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Saturday, December 4, 2021

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Kiana Kikuchi Kiana Kikuchi
 


Public Speaking in a Virtual Environment

One SDSU graduate teaching assistant is helping students improve their public speaking in a virtual environment.
By Sofia Bert
 

“The students remain engaged and are eager to learn given the circumstances.”

Kiana Kikuchi, a graduate teaching assistant who teaches Communication 103 — a traditional freshman-level public speaking course — is changing her lesson plans during the transition to virtual instruction. 

“It has been pretty hectic,” said Kikuchi. “I try to maintain our schedule and make the class as close to in-person as possible.”

Kikuchi knows first-hand the unfamiliarity that comes with the adoption of virtual instruction. As a graduate teaching assistant in San Diego State University's School of Communication, she is both taking her graduate-level courses as well as teaching a course to undergraduate students.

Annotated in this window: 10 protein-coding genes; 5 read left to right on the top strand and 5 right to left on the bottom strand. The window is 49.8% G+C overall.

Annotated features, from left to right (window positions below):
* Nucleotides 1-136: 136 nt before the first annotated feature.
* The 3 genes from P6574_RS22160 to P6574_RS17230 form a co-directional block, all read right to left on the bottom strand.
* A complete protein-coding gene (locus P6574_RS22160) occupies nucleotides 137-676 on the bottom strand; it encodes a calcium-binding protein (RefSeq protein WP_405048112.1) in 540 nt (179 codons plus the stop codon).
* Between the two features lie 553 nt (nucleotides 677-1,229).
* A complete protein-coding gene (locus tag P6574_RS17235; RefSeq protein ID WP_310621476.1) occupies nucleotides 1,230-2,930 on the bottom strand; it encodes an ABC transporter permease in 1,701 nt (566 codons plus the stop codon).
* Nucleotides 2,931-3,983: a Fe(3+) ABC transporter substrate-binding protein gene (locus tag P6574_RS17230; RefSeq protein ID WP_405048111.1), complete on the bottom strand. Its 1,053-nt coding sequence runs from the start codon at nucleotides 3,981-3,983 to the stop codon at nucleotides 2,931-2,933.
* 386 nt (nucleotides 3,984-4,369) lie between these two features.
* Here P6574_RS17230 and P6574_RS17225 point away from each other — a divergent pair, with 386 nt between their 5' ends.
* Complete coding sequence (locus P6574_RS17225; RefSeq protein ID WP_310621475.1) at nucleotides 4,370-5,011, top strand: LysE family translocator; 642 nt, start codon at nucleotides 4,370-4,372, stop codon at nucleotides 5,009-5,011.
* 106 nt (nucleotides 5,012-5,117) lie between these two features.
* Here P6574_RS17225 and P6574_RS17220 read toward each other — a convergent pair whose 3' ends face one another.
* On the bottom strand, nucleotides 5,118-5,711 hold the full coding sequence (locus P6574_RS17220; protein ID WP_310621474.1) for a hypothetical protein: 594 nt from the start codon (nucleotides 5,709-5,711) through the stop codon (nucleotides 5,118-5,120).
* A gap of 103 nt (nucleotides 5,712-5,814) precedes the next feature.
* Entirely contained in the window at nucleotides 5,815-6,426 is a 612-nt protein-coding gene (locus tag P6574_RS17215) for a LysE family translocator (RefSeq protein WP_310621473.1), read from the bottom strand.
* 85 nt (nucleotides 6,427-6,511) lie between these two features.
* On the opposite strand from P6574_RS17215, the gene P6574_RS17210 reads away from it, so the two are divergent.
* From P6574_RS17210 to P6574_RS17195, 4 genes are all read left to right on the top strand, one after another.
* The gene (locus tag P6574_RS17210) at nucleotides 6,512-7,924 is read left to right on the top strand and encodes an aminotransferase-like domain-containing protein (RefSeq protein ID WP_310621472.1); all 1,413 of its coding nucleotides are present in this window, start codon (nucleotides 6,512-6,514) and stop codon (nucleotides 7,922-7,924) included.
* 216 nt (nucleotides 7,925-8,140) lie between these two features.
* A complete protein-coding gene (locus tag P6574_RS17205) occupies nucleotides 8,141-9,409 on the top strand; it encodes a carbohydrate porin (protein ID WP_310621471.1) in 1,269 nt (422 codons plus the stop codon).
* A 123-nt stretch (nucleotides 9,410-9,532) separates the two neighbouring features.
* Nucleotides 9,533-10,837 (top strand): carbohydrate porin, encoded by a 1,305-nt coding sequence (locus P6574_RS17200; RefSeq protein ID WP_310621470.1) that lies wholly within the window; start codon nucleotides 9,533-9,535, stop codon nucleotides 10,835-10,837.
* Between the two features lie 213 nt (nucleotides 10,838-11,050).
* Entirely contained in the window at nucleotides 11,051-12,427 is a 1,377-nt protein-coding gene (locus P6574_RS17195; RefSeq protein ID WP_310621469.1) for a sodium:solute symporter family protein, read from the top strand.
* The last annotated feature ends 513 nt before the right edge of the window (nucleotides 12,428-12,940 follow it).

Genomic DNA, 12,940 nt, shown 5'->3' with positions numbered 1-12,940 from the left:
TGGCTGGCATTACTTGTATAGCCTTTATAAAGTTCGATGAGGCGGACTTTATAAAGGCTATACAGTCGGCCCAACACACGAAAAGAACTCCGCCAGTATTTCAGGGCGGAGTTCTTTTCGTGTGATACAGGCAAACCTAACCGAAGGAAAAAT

“I am trying to be as understanding as possible with my students,” said Kikuchi. “I want to help them get through this.” 
 
Though a course dedicated to public speaking may sound counterintuitive to teach virtually, Kikuchi has found ways to stimulate class discussion and keep students engaged.

“My lessons usually focus on activities, but I have been trying to focus more on content and lectures. After several lectures, I found that it was still easy to stimulate class discussion,” said Kikuchi. “The students remain engaged and are eager to learn given the circumstances. I have also been taking advantage of the various features of online learning such as quizzes and Blackboard and polling features on Zoom.”

Kikuchi’s students recently completely their first Zoom presentation, which went very well according to Kikuchi. 

Kikuchi said she has had to shift the grading criteria to be compatible with virtual presentations as students aren’t able to present in front of the class anymore. Now she looks for camera angle, tone, and engagement through Zoom when students are presenting or taking part in class discussions. 

“We are trying to make this as realistic as possible,” said Kikuchi. “In the future, there will likely be more virtual meetings and chats, so my students will be well prepared.”